UC Davis Chancellor Emeritus Vanderhoef discharged from hospital
Chancellor Emeritus Larry Vanderhoef was discharged from UC Davis Medical Center today after nearly four weeks of acute rehabilitation for a Dec. 1 ischemic stroke. He will continue to work with specialists as an outpatient to maintain and improve skills.
“Dr. Vanderhoef has responded well to rehabilitation and has regained much of the strength he lost on the right side of his body,” said Cassie Spalding-Dias, an assistant professor of physical medicine and rehabilitation and director of inpatient therapy at UC Davis. “Rehabilitation is an ongoing process, and we expect him to improve as his body continues to heal over the next year.”
A stroke, or "brain attack," occurs when blood circulation to the brain fails, causing some brain cells to die from decreased blood flow and the resulting lack of oxygen. An ischemic stroke occurs when a blockage stops the flow of blood to the brain. It is the most frequent cause of stroke, responsible for about 80 percent of all strokes in the U.S. Rehabilitation helps individuals relearn skills that were lost when brain cells died. It includes a wide range of therapies that provide carefully directed, well-focused, repetitive practice — the same kind of practice used by all people when they learn a new skill such as playing the piano or pitching a baseball.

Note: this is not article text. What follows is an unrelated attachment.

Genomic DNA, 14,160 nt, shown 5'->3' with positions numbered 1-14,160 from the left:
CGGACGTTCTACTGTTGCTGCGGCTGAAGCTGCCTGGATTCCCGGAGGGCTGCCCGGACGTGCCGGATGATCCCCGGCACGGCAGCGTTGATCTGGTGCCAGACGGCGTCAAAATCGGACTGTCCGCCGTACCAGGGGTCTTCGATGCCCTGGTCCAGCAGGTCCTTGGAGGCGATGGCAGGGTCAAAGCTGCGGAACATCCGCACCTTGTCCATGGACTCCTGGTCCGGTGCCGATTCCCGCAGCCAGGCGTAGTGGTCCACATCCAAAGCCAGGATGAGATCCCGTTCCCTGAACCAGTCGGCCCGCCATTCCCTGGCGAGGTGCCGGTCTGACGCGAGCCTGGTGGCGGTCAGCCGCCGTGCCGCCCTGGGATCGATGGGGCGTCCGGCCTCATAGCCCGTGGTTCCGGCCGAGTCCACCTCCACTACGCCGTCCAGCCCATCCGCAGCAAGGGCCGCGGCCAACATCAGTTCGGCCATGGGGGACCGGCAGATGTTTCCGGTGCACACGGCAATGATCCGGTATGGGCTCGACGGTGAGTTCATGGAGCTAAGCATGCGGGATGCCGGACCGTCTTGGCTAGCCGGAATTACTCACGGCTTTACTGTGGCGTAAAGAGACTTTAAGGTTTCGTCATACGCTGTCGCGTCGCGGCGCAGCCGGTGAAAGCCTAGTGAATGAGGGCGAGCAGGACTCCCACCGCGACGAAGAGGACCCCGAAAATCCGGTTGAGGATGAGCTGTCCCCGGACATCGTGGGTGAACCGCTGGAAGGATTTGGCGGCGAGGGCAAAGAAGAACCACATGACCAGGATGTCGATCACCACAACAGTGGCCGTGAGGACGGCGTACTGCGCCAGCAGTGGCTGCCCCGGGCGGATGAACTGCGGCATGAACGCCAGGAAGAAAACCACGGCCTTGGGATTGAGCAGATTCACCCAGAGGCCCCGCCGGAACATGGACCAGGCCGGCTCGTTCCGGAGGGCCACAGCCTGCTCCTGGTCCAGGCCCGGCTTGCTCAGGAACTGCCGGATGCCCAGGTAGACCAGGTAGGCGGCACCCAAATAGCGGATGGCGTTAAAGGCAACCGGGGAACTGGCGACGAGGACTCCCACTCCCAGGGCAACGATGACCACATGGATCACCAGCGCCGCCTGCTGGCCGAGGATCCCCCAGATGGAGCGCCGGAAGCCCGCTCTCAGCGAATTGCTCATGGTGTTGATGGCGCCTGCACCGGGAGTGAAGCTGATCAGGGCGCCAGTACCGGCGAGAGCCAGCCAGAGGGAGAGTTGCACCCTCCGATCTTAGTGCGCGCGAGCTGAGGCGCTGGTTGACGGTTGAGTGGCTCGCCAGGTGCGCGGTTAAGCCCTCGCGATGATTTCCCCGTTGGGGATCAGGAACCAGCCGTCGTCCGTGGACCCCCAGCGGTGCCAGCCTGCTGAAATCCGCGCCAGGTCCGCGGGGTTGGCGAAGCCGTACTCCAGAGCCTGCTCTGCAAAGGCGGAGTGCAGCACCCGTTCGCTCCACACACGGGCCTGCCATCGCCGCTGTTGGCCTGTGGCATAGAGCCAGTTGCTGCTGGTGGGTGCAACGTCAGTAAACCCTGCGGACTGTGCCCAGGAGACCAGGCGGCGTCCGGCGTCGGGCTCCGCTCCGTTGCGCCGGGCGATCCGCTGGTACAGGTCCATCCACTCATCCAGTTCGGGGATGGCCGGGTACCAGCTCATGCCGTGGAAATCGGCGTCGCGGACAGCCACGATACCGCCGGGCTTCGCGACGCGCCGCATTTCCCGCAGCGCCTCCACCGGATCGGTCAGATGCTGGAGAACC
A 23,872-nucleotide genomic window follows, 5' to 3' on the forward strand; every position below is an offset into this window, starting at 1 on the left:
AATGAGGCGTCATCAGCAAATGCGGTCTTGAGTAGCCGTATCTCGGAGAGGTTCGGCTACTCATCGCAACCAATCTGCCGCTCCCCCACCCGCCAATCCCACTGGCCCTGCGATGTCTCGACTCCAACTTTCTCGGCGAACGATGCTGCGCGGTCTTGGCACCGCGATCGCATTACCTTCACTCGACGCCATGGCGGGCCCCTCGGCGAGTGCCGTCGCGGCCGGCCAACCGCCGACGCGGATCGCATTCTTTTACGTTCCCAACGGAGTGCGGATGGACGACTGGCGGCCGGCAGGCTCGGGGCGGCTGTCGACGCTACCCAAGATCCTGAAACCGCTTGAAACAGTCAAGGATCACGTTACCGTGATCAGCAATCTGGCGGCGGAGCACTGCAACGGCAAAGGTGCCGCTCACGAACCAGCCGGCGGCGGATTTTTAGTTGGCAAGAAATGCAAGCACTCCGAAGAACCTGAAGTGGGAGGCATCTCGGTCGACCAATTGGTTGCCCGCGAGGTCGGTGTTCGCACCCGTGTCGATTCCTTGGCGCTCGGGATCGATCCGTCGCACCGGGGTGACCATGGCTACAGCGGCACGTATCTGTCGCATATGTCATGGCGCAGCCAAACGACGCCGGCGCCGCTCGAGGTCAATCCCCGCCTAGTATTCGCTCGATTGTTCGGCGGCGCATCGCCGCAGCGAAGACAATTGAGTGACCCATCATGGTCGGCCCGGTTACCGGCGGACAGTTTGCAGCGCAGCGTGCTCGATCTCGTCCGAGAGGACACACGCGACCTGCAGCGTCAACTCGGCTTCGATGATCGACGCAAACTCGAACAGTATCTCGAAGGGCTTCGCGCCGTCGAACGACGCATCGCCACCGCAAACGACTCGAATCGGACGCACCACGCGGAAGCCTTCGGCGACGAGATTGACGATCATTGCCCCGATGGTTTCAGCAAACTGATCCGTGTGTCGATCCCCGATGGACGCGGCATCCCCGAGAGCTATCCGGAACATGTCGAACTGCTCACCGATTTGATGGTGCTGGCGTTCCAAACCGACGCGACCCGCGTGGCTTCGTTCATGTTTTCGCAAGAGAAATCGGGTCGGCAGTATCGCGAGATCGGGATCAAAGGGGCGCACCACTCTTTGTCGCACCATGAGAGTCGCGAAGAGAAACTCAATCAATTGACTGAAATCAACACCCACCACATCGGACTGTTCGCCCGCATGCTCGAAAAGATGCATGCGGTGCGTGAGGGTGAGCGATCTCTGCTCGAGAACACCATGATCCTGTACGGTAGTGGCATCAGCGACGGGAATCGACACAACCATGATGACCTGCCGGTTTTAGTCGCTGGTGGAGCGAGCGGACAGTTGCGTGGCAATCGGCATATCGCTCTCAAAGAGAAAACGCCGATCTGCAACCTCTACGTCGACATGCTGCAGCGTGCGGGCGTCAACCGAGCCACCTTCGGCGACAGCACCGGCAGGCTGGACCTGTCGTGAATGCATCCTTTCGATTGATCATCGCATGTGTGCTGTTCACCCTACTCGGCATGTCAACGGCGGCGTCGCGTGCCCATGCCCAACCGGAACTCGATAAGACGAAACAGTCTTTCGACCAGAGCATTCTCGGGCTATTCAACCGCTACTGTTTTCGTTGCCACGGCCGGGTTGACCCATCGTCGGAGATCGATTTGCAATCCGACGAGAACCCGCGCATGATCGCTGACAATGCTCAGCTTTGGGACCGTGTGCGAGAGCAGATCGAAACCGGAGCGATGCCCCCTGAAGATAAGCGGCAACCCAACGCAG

“I’m glad to be getting back home and am thankful for the excellent care that I received from the nurses and rehabilitation team at UC Davis,” Vanderhoef said. “I’m eager to pick up where I left off in the office and to be back in my seat at the Mondavi Center and at our men’s and women’s basketball games. I’m getting better, day by day and bit by piece. I am definitely on my way back!”
According to the Centers for Disease Control and Prevention, nearly 800,000 strokes occur in the United States each year. Recognizing the following signs of stroke and contacting 9-1-1 immediately can lower the risk of death and disability:
- Numbness or weakness of the face, arm or leg, especially on one side of the body
- Confusion, trouble speaking or difficulty understanding
- Trouble seeing in one or both eyes
- Trouble walking, dizziness or loss of balance and coordination
- Severe headache with no known cause.
Spalding-Dias emphasizes that treatment options are available for stroke when symptoms are identified and treated early.
“Time is brain,” Spalding-Dias said. “Rapid, early treatment can prevent long-term damage and offers the best chance of recovery for acute ischemic stroke patients.”